Hyperbaric Oxygen Therapy, or HBOT, is a treatment that involves breathing pure oxygen in a pressurized environment (a hyperbaric chamber). The body’s tissues need a suitable supply of oxygen to function properly, even more so when the tissue is damaged. The goal of this treatment is to fill the bloodstream with enough oxygen to help restore normal body function, repair damaged tissue and fight infections. Hyperbaric oxygen therapy can be a transformative treatment option for patients who are suffering from non-healing wounds, injuries, or infections.
Mather Hospital had the first hyperbaric unit on Long Island, almost 40 years ago. “We have completed over 43,000 treatments. The unit is the only one in Suffolk County that is available on an emergency basis 24 hours a day, seven days a week. It is staffed by uniquely trained physicians and nurses,” says Mather HBOT Director Joseph White, MD, FUHMS, FAAFP.
HBO treatment is noninvasive and painless. As you lay on a comfortable bed in the chamber, you can fall asleep, listen to music or watch TV. A nurse stays right by your side throughout the treatment.
What conditions are treated?
While HBOT is known for treating scuba/deep-sea divers with decompression sickness, HBOT is also used to treat a variety of conditions such as:
- Wounds (non-healing, diabetic foot ulcers)
- Carbon monoxide poisoning
- Radiation injury from cancer treatment
- Acute sensorineural hearing loss
- Skin graft flap/reattachment at risk for failure
- Acute loss of vision from a retinal artery blockage from a clot
- Scuba diving injuries
“We have been highly successful when treating appropriate diabetic and radiation wounds, skin graft and reattachment support as well as for SCUBA injuries and deadly carbon monoxide poisoning. Two of the newer indications, acute one-sided hearing loss (sensorineural), and retinal artery occlusion have been shown to improve conditions as well,” Dr. White explains.
What is the experience like?
After consulting with your doctor to make sure HBOT is the right choice for you, the HBOT staff will provide a treatment plan to meet the needs of your condition. Everyone will have a unique treatment plan, but a typical session is 120 minutes and usually occurs once a day, five times a week for approximately 20-30 sessions.
The day of your treatment, you will be asked to remove any items that might be affected by pressure changes (jewelry, hearing aids, etc.) You will then change into a hospital gown.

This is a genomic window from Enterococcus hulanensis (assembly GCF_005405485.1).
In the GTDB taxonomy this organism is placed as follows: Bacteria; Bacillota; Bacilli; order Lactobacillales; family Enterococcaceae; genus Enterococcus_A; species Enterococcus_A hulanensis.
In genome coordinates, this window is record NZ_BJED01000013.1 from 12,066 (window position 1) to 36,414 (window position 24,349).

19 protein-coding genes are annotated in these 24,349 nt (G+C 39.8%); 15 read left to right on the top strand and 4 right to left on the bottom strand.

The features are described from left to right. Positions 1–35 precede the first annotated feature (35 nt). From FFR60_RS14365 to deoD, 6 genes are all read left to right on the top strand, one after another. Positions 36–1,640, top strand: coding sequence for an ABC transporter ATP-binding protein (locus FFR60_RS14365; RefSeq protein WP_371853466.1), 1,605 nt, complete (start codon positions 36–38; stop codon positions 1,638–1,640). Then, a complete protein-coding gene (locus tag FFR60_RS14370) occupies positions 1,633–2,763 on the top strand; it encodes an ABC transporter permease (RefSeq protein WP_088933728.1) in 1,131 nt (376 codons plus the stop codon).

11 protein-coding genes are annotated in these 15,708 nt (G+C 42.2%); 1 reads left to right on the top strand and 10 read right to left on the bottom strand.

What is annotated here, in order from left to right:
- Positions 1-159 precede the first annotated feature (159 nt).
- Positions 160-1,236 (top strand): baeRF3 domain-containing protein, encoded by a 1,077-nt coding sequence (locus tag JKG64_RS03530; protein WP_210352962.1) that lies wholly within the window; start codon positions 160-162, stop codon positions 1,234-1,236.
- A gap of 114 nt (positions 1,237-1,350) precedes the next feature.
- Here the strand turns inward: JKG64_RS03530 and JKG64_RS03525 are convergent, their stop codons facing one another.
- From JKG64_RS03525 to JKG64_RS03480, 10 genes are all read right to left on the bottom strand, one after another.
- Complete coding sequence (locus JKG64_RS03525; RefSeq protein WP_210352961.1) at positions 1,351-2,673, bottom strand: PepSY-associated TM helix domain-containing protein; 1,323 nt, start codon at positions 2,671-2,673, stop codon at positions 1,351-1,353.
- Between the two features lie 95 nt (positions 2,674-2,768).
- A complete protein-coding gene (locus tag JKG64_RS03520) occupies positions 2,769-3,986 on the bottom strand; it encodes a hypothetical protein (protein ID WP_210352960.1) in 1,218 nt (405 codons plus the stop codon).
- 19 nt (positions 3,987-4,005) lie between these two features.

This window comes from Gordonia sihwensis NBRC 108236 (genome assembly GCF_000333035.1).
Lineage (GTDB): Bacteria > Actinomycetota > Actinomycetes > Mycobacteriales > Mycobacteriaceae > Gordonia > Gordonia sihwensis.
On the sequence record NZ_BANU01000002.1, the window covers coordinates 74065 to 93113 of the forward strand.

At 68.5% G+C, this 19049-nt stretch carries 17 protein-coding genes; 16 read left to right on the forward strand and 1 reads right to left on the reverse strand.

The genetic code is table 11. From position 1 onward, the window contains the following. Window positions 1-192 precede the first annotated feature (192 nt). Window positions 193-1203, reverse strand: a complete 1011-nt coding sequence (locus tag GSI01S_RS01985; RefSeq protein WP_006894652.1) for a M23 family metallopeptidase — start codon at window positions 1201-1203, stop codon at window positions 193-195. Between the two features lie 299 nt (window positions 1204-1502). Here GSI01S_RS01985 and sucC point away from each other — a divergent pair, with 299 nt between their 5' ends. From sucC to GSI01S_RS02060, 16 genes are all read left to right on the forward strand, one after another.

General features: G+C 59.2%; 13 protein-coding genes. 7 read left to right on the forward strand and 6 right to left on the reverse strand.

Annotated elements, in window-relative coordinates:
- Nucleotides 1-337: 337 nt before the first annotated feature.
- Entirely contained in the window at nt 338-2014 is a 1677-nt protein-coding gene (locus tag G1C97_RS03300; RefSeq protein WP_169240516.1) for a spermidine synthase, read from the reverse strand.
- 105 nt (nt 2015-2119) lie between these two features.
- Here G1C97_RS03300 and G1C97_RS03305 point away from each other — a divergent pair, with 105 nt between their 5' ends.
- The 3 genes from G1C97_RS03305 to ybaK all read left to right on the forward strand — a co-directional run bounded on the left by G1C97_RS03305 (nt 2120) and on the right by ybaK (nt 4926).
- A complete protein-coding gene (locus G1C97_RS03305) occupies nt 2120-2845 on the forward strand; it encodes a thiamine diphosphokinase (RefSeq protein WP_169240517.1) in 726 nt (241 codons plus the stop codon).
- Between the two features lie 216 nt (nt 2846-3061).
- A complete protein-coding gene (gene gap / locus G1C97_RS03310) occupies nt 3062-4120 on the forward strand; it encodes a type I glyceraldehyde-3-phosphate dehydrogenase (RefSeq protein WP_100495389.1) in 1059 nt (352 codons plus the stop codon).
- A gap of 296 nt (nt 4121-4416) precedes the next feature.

Before you start your treatment, the staff will check your vital signs. Once you are comfortably positioned in the hyperbaric chamber, it will be gradually pressurized with 100% oxygen. During this process you can experience your ears feeling clogged (barotrauma) or starting to pop, similar to being on an airplane. This pressure can be relieved by yawning and taking sips of water.
Once the chamber has reached the prescribed pressure, your treatment session will begin, and you will breathe normally. During your session you can relax by watching television, listening to music or sleeping. The highly trained nursing staff will monitor your well-being during your treatment and be there to answer any questions or concerns you may have.
Towards the end of your session, the pressure inside the chamber will be lowered so your body can adapt to the pressure on the outside. Once you exit the chamber, the staff will ensure that you are cleared to leave. You can resume normal activities after your treatment, but a small number of people might experience some fatigue.
Receiving hyperbaric treatment is easy and, some might say, relaxing. The number of treatments required varies with your medical problem. Sometimes it only takes a few sessions (such as carbon monoxide poisoning treatment), but in the case of wounds, it takes additional sessions before you start to notice progress in healing. The hyperbaric staff will document your wound’s improvement with measurements and photos. To ensure the best results, it’s important to complete all sessions and stay in touch with your regular medical provider and the hyperbaric team.